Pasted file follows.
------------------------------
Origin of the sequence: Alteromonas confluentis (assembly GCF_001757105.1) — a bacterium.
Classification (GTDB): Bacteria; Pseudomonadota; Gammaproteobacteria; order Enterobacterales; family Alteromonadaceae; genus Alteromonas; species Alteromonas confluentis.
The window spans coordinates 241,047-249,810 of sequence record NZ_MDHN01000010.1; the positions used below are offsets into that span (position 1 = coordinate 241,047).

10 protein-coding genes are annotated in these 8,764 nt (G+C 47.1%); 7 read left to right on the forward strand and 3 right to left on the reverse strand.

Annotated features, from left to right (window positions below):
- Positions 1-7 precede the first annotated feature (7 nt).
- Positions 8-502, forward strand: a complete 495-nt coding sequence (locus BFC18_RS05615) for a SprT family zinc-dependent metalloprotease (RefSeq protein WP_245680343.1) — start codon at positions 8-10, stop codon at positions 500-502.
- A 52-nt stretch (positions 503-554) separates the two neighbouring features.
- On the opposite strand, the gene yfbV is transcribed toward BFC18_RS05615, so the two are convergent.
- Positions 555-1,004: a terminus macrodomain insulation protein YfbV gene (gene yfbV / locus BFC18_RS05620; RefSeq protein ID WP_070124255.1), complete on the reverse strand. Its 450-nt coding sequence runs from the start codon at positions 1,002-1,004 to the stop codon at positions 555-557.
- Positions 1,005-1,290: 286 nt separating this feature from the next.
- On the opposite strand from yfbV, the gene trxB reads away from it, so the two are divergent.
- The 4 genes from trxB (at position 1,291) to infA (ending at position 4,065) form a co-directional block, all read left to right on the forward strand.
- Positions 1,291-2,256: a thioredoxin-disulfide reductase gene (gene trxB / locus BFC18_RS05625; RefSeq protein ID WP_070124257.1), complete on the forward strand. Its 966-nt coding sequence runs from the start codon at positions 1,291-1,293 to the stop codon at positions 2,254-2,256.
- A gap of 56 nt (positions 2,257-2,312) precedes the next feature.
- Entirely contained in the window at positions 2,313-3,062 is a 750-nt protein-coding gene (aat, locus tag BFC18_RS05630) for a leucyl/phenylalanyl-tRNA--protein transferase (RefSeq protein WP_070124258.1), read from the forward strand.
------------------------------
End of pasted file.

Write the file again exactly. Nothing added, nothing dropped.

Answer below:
Origin of the sequence: Alteromonas confluentis (assembly GCF_001757105.1) — a bacterium.
Classification (GTDB): Bacteria; Pseudomonadota; Gammaproteobacteria; order Enterobacterales; family Alteromonadaceae; genus Alteromonas; species Alteromonas confluentis.
The window spans coordinates 241,047-249,810 of sequence record NZ_MDHN01000010.1; the positions used below are offsets into that span (position 1 = coordinate 241,047).

10 protein-coding genes are annotated in these 8,764 nt (G+C 47.1%); 7 read left to right on the forward strand and 3 right to left on the reverse strand.

Annotated features, from left to right (window positions below):
- Positions 1-7 precede the first annotated feature (7 nt).
- Positions 8-502, forward strand: a complete 495-nt coding sequence (locus BFC18_RS05615) for a SprT family zinc-dependent metalloprotease (RefSeq protein WP_245680343.1) — start codon at positions 8-10, stop codon at positions 500-502.
- A 52-nt stretch (positions 503-554) separates the two neighbouring features.
- On the opposite strand, the gene yfbV is transcribed toward BFC18_RS05615, so the two are convergent.
- Positions 555-1,004: a terminus macrodomain insulation protein YfbV gene (gene yfbV / locus BFC18_RS05620; RefSeq protein ID WP_070124255.1), complete on the reverse strand. Its 450-nt coding sequence runs from the start codon at positions 1,002-1,004 to the stop codon at positions 555-557.
- Positions 1,005-1,290: 286 nt separating this feature from the next.
- On the opposite strand from yfbV, the gene trxB reads away from it, so the two are divergent.
- The 4 genes from trxB (at position 1,291) to infA (ending at position 4,065) form a co-directional block, all read left to right on the forward strand.
- Positions 1,291-2,256: a thioredoxin-disulfide reductase gene (gene trxB / locus BFC18_RS05625; RefSeq protein ID WP_070124257.1), complete on the forward strand. Its 966-nt coding sequence runs from the start codon at positions 1,291-1,293 to the stop codon at positions 2,254-2,256.
- A gap of 56 nt (positions 2,257-2,312) precedes the next feature.
- Entirely contained in the window at positions 2,313-3,062 is a 750-nt protein-coding gene (aat, locus tag BFC18_RS05630) for a leucyl/phenylalanyl-tRNA--protein transferase (RefSeq protein WP_070124258.1), read from the forward strand.